When my children were small, I began the tradition of giving them one new ornament each year.  As we decorated the tree as a family, just before the final one was hung, I would present them with that year’s ornament. My hope is that when the time comes for them to have a tree of their own, to decorate with a family of their own, that they will begin their new lives built on happy memories. Hanging among their shiny new ornaments will / that each ornament they unwrap from their past will recall a happy memory from their childhood days which they can use as a base from which to branch out.

What’s your happiest holiday childhood memory?

* “kiddom” – from A Christmas Story
* “uncharacteristically early” – from Miracle on 34th Street (1994)
Photo credits: http://photopin.com
Video Credits: YouTube



10 Ways to Keep the ‘Happy’ in ‘Holidays’

Today is December 4th. Christmas morning is a mere twenty-one days away.  “Are you ready?”, is the common question you hear. “Finished your shopping yet?”, is the other.
I don’t know much about the other religious holidays that occur at this time of year; I have a vague understanding of some. Christmas is the holiday I celebrate, so all I can speak to is how Christmas is observed in my part of the world, and in my immediate surroundings.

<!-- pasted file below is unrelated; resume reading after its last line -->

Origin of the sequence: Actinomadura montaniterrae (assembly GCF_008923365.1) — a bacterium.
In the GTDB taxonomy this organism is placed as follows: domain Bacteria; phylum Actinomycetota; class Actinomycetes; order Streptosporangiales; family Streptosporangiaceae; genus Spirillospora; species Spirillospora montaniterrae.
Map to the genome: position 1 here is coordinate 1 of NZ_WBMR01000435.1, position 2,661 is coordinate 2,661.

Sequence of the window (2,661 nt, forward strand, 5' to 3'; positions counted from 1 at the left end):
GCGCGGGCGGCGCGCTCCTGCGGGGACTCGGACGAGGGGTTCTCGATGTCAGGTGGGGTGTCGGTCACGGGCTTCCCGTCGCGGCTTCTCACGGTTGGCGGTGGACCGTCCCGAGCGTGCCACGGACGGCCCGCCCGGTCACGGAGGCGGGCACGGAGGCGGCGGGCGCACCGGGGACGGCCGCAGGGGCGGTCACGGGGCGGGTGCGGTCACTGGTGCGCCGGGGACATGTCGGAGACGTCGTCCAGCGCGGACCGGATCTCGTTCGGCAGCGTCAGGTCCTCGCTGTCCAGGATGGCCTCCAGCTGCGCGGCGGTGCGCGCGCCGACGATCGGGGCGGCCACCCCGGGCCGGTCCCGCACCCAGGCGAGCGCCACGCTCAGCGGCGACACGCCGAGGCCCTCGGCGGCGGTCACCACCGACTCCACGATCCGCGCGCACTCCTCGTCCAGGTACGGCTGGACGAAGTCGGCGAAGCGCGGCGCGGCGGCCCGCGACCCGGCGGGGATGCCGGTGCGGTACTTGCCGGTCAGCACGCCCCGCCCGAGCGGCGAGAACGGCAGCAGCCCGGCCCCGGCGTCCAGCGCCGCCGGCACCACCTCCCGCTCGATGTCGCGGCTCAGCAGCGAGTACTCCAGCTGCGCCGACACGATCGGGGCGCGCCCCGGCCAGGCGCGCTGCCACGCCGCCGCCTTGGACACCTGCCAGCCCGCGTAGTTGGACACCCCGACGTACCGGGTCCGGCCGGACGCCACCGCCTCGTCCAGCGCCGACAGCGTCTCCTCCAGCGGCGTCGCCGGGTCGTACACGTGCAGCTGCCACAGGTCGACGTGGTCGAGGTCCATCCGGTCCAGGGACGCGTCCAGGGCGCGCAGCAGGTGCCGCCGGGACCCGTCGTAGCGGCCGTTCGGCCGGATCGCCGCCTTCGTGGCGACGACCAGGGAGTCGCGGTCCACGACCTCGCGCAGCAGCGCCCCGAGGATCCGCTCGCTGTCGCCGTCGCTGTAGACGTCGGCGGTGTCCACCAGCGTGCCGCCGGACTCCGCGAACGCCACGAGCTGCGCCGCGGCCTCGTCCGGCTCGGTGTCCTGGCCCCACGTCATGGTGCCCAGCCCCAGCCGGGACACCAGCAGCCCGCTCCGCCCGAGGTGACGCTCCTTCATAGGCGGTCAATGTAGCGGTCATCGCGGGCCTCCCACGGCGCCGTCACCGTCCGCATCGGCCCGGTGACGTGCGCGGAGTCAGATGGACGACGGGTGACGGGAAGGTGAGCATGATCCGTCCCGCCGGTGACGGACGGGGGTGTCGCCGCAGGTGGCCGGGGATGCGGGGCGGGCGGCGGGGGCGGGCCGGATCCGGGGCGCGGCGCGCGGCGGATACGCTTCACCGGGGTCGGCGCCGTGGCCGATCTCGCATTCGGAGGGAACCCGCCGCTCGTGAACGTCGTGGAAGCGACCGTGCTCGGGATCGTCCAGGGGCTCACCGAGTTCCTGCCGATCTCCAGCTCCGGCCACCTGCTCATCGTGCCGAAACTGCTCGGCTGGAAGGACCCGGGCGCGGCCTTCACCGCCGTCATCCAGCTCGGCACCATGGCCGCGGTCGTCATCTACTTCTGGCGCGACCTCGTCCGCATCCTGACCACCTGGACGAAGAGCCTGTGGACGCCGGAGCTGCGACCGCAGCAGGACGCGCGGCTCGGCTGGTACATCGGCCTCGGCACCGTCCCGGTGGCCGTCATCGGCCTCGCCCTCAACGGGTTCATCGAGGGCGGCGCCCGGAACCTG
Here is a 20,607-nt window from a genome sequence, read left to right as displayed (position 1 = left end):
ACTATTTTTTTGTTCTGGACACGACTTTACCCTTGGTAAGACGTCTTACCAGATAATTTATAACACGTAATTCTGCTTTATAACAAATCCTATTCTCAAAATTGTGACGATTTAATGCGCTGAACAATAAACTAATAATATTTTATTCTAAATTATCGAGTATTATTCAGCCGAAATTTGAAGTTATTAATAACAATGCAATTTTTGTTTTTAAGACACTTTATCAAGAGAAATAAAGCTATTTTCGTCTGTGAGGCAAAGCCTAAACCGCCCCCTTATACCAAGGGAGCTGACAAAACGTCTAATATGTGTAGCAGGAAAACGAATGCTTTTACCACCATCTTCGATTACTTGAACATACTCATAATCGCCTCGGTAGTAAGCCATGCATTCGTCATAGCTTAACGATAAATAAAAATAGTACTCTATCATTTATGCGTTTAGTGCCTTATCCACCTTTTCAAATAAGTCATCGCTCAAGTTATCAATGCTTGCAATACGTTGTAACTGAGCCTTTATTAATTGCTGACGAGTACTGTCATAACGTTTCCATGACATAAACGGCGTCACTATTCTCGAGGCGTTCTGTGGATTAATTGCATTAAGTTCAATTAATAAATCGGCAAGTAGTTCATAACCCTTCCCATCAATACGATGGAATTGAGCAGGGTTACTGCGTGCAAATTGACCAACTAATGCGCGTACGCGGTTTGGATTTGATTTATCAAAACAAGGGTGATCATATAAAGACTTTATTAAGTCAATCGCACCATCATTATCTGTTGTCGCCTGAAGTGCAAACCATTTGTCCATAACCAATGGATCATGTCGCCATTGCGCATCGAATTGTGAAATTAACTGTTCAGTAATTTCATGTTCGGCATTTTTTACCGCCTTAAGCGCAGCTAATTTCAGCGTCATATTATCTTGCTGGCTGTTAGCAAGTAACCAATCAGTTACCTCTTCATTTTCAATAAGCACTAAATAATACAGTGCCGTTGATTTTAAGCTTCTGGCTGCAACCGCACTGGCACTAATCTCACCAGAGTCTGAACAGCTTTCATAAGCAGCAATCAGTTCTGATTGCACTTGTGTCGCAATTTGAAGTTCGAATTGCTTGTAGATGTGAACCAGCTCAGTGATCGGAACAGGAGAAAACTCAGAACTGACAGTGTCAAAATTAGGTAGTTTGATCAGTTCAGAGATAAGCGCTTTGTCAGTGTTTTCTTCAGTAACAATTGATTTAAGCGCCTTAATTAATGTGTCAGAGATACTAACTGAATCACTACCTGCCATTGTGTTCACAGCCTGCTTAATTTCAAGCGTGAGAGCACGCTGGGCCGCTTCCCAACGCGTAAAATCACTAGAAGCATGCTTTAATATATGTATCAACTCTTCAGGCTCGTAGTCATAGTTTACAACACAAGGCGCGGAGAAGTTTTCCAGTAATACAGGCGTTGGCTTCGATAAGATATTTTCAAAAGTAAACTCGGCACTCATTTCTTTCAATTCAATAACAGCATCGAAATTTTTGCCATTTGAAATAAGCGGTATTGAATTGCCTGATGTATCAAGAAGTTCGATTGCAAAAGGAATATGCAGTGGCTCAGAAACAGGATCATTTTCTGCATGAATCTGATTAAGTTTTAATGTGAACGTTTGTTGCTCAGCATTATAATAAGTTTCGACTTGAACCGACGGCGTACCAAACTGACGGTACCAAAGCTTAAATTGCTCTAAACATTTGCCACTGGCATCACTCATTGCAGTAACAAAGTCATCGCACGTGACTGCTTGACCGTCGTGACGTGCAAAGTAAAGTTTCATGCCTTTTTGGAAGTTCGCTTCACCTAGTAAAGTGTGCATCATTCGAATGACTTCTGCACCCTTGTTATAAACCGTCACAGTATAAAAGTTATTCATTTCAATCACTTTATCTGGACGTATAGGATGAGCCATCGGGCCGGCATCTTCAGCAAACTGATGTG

Basically, there is an over-hanging stressfulness that envelopes this holiday. Families are trying to sort out plans about who will be where and when, and is it possible for us all to get together on the same day, and why not, and when will we see you if we can’t?

Then there’s the who-do-we-have-to-buy-gifts-for discussions? Followed by the what-shall-we-get-them brainstorming sessions. Which logically is followed by rushing off to stores whenever the time allows to complete the list of requests and decisions, if you’re lucky. Sometimes you have no idea what to buy someone so you spend hours searching for just the right thing that you hope they will like and use and benefit from.

I’m drawing a bit of a glum light on things. There is of course the other side of this equation; that you really want to get something special for someone because you love them so much and want to shower them with gifts to show your appreciation for their existence in your life.

The difference is the having to buy versus the wanting to buy. 

But regardless, there is shopping involved and generally a lot of it with many people spending more than their lifestyle can afford thus bringing on the dreaded PMS: post-merchandise stress. How are you going to pay off your credit card when you are barely making payments for your monthly household expenses?

With twenty-one days to go before the big day, I feel it is an appropriate time to reflect on the meaning of this celebration; at least the meaning as I see it.  To me, Christmas is meant as a time to surround yourself with loved-ones. To spend quality time and celebrate the joy that they bring to your life.